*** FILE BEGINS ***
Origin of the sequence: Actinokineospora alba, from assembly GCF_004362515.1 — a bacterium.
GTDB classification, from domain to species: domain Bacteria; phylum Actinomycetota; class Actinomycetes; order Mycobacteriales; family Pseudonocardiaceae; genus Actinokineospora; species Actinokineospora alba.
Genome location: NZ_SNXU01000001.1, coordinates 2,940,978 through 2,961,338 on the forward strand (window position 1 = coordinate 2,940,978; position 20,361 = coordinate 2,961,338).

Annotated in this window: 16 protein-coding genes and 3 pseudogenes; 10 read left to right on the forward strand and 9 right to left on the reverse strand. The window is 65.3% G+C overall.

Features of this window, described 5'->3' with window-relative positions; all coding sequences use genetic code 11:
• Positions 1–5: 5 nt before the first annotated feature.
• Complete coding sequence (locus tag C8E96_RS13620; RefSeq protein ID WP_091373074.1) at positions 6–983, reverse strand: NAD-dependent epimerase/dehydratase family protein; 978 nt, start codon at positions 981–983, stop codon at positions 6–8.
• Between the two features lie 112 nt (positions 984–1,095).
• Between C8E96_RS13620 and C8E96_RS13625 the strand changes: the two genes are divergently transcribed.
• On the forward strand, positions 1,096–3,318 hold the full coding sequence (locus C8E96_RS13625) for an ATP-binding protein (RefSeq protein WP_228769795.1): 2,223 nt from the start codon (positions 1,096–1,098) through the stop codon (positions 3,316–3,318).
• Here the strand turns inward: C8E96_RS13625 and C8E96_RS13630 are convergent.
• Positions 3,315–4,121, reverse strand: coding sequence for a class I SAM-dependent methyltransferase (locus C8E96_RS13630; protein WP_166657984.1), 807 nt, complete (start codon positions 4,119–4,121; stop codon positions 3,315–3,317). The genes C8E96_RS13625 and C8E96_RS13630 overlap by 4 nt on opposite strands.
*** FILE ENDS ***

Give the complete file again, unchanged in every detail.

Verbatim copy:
Origin of the sequence: Actinokineospora alba, from assembly GCF_004362515.1 — a bacterium.
GTDB classification, from domain to species: domain Bacteria; phylum Actinomycetota; class Actinomycetes; order Mycobacteriales; family Pseudonocardiaceae; genus Actinokineospora; species Actinokineospora alba.
Genome location: NZ_SNXU01000001.1, coordinates 2,940,978 through 2,961,338 on the forward strand (window position 1 = coordinate 2,940,978; position 20,361 = coordinate 2,961,338).

Annotated in this window: 16 protein-coding genes and 3 pseudogenes; 10 read left to right on the forward strand and 9 right to left on the reverse strand. The window is 65.3% G+C overall.

Features of this window, described 5'->3' with window-relative positions; all coding sequences use genetic code 11:
• Positions 1–5: 5 nt before the first annotated feature.
• Complete coding sequence (locus tag C8E96_RS13620; RefSeq protein ID WP_091373074.1) at positions 6–983, reverse strand: NAD-dependent epimerase/dehydratase family protein; 978 nt, start codon at positions 981–983, stop codon at positions 6–8.
• Between the two features lie 112 nt (positions 984–1,095).
• Between C8E96_RS13620 and C8E96_RS13625 the strand changes: the two genes are divergently transcribed.
• On the forward strand, positions 1,096–3,318 hold the full coding sequence (locus C8E96_RS13625) for an ATP-binding protein (RefSeq protein WP_228769795.1): 2,223 nt from the start codon (positions 1,096–1,098) through the stop codon (positions 3,316–3,318).
• Here the strand turns inward: C8E96_RS13625 and C8E96_RS13630 are convergent.
• Positions 3,315–4,121, reverse strand: coding sequence for a class I SAM-dependent methyltransferase (locus C8E96_RS13630; protein WP_166657984.1), 807 nt, complete (start codon positions 4,119–4,121; stop codon positions 3,315–3,317). The genes C8E96_RS13625 and C8E96_RS13630 overlap by 4 nt on opposite strands.